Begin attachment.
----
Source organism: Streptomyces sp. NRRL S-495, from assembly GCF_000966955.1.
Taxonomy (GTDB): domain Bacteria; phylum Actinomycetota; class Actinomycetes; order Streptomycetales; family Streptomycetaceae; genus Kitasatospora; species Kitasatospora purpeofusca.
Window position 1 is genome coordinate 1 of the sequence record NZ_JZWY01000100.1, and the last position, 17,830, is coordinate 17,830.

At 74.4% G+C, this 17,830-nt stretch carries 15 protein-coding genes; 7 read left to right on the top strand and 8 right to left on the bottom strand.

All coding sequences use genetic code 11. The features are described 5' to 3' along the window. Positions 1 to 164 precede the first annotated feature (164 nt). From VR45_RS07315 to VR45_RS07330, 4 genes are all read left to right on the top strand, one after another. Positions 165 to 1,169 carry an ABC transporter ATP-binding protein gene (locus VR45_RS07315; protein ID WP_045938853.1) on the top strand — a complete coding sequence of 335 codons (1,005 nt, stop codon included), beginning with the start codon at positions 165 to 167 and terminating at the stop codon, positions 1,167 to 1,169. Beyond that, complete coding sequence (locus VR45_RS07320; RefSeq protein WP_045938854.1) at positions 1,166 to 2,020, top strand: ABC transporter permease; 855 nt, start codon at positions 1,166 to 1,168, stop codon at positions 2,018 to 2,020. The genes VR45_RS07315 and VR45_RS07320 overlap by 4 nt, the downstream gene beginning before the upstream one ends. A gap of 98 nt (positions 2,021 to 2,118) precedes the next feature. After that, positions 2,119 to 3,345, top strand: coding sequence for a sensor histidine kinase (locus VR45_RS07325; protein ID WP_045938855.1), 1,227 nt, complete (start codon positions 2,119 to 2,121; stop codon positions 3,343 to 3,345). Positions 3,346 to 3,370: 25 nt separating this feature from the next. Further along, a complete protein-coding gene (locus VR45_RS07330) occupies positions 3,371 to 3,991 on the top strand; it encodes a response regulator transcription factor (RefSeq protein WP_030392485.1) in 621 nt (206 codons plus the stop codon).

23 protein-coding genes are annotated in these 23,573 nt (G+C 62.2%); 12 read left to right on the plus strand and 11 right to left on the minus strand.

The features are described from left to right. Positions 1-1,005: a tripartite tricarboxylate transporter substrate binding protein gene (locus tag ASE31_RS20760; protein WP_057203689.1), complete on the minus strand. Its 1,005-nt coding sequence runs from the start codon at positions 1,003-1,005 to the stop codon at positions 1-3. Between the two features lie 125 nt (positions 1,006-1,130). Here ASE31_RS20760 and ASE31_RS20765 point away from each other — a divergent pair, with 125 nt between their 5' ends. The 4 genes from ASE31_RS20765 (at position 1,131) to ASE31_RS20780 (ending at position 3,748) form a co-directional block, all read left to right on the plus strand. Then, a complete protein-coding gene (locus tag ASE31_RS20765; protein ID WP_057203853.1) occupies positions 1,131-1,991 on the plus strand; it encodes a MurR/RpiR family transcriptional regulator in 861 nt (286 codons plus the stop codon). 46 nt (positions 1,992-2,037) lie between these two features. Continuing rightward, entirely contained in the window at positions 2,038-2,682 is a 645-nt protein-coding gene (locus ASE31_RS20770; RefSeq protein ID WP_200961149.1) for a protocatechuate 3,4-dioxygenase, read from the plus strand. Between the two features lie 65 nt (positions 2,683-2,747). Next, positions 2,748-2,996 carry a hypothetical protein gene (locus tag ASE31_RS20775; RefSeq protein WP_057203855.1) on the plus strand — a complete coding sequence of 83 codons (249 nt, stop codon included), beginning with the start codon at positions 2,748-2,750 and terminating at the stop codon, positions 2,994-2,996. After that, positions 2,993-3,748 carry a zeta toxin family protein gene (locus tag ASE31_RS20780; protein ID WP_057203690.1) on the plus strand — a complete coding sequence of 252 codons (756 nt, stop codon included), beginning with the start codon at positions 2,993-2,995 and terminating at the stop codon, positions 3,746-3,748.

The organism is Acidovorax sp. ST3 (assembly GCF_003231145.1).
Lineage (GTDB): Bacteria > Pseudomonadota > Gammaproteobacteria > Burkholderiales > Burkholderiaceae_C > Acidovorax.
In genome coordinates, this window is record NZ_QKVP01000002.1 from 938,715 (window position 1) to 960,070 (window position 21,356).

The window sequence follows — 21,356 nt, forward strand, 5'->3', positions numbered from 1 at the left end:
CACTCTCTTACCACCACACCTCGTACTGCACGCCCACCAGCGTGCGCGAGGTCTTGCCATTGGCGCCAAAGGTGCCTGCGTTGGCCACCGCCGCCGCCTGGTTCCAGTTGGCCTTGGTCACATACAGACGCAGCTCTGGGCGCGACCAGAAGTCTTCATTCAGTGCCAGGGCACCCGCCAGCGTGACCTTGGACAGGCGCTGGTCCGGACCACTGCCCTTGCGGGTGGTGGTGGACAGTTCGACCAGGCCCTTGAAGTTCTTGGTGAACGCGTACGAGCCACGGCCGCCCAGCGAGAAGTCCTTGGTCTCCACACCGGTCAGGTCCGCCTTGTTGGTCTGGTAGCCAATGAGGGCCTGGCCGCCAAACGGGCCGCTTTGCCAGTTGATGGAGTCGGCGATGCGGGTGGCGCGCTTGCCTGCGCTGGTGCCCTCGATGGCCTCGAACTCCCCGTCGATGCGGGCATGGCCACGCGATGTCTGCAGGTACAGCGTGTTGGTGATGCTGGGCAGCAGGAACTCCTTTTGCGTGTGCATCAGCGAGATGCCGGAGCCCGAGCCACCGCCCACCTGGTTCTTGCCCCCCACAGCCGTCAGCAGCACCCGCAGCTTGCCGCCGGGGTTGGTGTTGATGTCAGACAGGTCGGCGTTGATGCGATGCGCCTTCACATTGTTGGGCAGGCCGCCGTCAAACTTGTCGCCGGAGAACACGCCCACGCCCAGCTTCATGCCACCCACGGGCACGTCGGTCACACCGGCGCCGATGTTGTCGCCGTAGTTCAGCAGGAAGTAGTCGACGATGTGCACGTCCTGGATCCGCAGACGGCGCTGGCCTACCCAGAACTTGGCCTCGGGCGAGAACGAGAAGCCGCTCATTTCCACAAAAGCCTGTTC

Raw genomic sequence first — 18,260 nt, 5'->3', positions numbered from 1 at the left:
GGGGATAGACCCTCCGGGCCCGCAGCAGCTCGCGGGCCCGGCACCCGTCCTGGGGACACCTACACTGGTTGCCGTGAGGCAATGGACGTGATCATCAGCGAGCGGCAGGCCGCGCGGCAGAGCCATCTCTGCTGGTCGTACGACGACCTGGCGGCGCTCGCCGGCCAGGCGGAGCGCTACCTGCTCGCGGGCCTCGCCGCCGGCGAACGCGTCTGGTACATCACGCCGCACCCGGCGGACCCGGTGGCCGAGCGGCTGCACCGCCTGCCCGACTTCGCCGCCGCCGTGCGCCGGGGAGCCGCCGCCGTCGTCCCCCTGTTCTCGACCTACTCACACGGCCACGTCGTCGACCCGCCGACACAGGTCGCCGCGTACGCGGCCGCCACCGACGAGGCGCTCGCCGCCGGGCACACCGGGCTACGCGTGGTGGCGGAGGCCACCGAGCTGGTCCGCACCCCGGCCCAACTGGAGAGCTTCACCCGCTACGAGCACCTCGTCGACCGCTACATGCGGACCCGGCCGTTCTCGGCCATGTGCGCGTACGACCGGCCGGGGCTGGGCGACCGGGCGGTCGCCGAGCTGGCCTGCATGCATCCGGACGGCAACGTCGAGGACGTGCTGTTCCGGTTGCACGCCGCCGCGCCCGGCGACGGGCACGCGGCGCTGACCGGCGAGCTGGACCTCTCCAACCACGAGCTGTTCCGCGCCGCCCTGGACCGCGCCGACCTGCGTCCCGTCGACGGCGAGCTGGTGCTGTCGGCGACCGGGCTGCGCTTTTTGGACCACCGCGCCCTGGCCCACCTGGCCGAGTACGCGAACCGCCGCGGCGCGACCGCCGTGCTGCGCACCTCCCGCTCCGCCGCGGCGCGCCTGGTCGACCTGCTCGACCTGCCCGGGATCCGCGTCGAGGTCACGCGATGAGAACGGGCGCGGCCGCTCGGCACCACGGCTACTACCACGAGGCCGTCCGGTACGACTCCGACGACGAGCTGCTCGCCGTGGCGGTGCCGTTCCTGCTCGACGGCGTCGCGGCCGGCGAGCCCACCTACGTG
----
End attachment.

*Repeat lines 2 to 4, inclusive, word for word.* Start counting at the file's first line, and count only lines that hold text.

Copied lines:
Taxonomy (GTDB): domain Bacteria; phylum Actinomycetota; class Actinomycetes; order Streptomycetales; family Streptomycetaceae; genus Kitasatospora; species Kitasatospora purpeofusca.
Window position 1 is genome coordinate 1 of the sequence record NZ_JZWY01000100.1, and the last position, 17,830, is coordinate 17,830.

At 74.4% G+C, this 17,830-nt stretch carries 15 protein-coding genes; 7 read left to right on the top strand and 8 right to left on the bottom strand.